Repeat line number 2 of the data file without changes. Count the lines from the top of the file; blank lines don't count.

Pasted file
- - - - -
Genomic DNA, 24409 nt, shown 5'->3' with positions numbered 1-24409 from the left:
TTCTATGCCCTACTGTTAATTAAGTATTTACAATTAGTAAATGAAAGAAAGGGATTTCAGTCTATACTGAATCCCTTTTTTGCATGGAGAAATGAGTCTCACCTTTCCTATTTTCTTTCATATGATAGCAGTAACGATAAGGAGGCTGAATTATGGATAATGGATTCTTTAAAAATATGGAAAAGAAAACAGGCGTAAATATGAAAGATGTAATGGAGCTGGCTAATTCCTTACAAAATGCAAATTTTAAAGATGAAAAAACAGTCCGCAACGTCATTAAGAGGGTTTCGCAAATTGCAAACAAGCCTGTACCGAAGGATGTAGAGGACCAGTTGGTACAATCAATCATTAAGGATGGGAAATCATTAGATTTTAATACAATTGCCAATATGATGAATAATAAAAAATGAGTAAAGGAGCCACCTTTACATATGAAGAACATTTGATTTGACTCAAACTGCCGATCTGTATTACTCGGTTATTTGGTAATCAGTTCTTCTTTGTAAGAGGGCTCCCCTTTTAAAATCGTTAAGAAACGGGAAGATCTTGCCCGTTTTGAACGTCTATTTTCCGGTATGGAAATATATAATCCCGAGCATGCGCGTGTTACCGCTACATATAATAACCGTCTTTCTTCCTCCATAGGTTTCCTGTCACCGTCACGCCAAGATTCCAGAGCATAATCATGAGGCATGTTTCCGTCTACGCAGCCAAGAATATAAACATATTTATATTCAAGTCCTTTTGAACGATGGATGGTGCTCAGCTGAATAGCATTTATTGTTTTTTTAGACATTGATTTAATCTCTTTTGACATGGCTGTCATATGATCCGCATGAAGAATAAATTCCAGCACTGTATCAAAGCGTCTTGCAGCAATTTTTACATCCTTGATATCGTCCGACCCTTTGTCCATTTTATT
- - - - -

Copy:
TTCTATGCCCTACTGTTAATTAAGTATTTACAATTAGTAAATGAAAGAAAGGGATTTCAGTCTATACTGAATCCCTTTTTTGCATGGAGAAATGAGTCTCACCTTTCCTATTTTCTTTCATATGATAGCAGTAACGATAAGGAGGCTGAATTATGGATAATGGATTCTTTAAAAATATGGAAAAGAAAACAGGCGTAAATATGAAAGATGTAATGGAGCTGGCTAATTCCTTACAAAATGCAAATTTTAAAGATGAAAAAACAGTCCGCAACGTCATTAAGAGGGTTTCGCAAATTGCAAACAAGCCTGTACCGAAGGATGTAGAGGACCAGTTGGTACAATCAATCATTAAGGATGGGAAATCATTAGATTTTAATACAATTGCCAATATGATGAATAATAAAAAATGAGTAAAGGAGCCACCTTTACATATGAAGAACATTTGATTTGACTCAAACTGCCGATCTGTATTACTCGGTTATTTGGTAATCAGTTCTTCTTTGTAAGAGGGCTCCCCTTTTAAAATCGTTAAGAAACGGGAAGATCTTGCCCGTTTTGAACGTCTATTTTCCGGTATGGAAATATATAATCCCGAGCATGCGCGTGTTACCGCTACATATAATAACCGTCTTTCTTCCTCCATAGGTTTCCTGTCACCGTCACGCCAAGATTCCAGAGCATAATCATGAGGCATGTTTCCGTCTACGCAGCCAAGAATATAAACATATTTATATTCAAGTCCTTTTGAACGATGGATGGTGCTCAGCTGAATAGCATTTATTGTTTTTTTAGACATTGATTTAATCTCTTTTGACATGGCTGTCATATGATCCGCATGAAGAATAAATTCCAGCACTGTATCAAAGCGTCTTGCAGCAATTTTTACATCCTTGATATCGTCCGACCCTTTGTCCATTTTATT